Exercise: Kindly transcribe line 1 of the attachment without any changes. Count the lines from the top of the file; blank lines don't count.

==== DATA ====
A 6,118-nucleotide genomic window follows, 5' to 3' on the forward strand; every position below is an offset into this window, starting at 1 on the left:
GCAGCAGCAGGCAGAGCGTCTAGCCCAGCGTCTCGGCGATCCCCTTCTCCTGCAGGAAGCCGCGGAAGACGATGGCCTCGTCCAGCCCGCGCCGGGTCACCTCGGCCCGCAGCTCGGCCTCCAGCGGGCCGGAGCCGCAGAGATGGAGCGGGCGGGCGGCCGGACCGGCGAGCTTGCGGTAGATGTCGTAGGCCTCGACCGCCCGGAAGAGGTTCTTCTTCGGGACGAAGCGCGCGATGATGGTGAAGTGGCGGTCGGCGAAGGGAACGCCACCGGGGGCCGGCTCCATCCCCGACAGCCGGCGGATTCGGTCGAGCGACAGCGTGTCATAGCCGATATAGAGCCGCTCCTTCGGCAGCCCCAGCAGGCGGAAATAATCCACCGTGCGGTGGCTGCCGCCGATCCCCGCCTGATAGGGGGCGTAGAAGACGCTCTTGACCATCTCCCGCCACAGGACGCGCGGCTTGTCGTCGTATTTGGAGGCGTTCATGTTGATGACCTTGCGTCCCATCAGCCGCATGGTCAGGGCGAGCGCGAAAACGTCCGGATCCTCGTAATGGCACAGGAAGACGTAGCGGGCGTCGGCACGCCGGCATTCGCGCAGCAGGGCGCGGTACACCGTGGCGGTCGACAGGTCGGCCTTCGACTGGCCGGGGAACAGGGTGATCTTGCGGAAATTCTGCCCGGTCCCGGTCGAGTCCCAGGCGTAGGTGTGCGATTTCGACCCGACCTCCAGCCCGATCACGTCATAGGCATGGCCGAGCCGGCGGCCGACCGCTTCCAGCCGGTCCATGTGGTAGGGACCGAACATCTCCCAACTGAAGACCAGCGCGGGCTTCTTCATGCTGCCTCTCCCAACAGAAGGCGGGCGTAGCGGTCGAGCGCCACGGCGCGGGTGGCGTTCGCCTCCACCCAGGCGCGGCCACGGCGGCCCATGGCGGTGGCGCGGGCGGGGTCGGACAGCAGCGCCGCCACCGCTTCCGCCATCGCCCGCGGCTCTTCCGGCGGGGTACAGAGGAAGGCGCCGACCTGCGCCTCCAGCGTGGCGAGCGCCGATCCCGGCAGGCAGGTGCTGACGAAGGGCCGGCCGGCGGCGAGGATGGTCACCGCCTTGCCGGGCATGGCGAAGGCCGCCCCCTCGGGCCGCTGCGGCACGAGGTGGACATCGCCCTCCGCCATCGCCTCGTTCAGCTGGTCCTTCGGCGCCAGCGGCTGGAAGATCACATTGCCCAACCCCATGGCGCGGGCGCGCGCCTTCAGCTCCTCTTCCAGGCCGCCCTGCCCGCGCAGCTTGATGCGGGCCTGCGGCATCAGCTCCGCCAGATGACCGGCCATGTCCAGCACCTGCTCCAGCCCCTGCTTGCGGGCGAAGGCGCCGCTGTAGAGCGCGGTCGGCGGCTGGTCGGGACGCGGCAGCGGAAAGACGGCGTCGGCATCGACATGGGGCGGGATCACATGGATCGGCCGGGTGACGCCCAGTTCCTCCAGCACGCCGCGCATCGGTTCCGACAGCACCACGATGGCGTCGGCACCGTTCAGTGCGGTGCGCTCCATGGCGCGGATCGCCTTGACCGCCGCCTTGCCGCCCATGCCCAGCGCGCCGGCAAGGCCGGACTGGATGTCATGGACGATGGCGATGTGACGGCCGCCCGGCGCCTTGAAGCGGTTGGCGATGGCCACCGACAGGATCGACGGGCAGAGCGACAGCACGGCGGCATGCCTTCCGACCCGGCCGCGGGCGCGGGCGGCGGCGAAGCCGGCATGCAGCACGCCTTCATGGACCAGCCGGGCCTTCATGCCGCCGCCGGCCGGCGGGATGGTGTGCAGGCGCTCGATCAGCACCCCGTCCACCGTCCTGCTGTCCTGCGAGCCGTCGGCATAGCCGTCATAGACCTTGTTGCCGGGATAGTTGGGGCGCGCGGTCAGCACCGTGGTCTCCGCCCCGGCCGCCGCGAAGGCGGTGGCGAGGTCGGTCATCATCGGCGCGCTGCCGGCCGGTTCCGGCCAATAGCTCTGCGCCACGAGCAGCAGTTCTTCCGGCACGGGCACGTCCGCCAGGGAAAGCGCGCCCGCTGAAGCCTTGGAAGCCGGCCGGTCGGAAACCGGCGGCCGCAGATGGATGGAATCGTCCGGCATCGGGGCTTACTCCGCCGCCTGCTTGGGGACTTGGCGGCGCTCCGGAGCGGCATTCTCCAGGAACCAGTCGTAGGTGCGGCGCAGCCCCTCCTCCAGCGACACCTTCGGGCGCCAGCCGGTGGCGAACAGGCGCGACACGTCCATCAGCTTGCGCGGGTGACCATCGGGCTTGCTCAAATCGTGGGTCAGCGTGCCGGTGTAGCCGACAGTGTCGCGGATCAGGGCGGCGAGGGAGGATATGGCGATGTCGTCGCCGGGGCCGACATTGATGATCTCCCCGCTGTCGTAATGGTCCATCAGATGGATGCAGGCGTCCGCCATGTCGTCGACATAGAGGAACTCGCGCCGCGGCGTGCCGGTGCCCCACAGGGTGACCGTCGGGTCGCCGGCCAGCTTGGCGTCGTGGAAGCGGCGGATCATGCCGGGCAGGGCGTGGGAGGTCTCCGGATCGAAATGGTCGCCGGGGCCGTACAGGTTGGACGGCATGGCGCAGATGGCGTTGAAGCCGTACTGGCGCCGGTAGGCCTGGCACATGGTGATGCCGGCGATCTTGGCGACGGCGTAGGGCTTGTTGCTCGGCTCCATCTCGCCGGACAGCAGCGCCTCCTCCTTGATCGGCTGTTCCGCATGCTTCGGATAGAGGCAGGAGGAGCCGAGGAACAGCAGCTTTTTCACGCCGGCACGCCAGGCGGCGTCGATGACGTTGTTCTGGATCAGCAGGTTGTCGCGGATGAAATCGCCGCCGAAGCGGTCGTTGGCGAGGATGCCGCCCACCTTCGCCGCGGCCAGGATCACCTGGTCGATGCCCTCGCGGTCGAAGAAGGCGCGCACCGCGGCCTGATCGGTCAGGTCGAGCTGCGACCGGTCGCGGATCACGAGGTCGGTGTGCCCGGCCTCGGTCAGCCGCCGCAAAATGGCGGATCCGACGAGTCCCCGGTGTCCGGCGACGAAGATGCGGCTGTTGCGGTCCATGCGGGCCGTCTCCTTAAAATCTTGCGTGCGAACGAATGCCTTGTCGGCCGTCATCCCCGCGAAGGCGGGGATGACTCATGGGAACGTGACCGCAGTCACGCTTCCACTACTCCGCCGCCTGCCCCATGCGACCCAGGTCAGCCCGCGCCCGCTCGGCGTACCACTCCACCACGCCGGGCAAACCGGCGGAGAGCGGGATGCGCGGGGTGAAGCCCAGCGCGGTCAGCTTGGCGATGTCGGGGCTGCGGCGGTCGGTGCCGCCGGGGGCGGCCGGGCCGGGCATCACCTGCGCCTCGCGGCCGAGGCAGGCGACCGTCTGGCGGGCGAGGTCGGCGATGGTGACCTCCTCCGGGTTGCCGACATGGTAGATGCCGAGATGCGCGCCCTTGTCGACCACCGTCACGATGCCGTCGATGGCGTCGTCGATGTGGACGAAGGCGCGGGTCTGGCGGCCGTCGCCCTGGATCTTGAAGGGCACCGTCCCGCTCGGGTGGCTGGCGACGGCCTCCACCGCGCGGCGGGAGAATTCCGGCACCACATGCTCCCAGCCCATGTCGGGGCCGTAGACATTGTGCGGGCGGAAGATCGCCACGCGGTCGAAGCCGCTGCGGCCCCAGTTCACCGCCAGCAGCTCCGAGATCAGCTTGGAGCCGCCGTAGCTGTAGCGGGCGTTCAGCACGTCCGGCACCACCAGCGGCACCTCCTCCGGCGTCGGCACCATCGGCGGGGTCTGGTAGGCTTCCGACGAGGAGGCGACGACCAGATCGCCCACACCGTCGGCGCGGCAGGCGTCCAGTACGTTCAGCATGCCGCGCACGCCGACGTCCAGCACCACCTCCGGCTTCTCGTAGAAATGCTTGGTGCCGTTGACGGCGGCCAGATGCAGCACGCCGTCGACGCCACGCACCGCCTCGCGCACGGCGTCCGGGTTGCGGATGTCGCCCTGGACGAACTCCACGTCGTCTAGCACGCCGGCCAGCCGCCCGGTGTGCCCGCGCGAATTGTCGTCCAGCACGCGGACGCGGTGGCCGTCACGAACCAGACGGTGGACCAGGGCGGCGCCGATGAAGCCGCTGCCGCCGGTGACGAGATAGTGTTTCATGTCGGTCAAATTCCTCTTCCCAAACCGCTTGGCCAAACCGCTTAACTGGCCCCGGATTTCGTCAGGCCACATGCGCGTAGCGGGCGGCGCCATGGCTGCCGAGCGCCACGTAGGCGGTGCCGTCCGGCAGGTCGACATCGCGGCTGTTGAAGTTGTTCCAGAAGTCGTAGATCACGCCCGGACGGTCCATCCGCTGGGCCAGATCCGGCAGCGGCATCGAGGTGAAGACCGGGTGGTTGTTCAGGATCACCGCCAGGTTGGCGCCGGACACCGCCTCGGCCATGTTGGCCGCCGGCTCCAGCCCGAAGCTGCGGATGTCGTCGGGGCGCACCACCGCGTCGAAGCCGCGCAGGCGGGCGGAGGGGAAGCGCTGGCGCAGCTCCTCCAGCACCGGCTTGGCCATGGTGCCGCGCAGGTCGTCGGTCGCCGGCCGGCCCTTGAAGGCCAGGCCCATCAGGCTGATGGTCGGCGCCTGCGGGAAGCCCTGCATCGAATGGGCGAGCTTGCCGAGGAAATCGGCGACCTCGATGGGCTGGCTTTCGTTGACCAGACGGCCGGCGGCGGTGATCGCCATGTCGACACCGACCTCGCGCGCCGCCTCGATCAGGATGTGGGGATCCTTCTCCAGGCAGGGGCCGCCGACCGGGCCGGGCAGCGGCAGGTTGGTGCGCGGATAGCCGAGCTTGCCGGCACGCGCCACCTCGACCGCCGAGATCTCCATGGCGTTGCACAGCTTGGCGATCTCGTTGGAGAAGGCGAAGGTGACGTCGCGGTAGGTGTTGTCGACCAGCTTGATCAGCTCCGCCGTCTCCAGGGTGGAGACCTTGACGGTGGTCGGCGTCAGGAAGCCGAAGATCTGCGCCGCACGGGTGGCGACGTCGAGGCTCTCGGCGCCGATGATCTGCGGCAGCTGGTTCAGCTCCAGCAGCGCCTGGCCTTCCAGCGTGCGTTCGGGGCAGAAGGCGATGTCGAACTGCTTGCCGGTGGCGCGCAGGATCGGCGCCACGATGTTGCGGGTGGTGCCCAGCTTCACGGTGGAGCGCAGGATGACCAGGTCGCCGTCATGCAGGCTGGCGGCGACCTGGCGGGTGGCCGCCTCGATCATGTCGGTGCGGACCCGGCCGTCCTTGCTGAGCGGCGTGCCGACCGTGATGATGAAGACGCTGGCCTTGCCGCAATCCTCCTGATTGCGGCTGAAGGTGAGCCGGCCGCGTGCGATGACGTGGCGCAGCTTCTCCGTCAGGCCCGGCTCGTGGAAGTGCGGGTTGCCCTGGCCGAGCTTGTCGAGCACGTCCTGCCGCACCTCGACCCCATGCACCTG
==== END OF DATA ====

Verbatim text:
A 6,118-nucleotide genomic window follows, 5' to 3' on the forward strand; every position below is an offset into this window, starting at 1 on the left: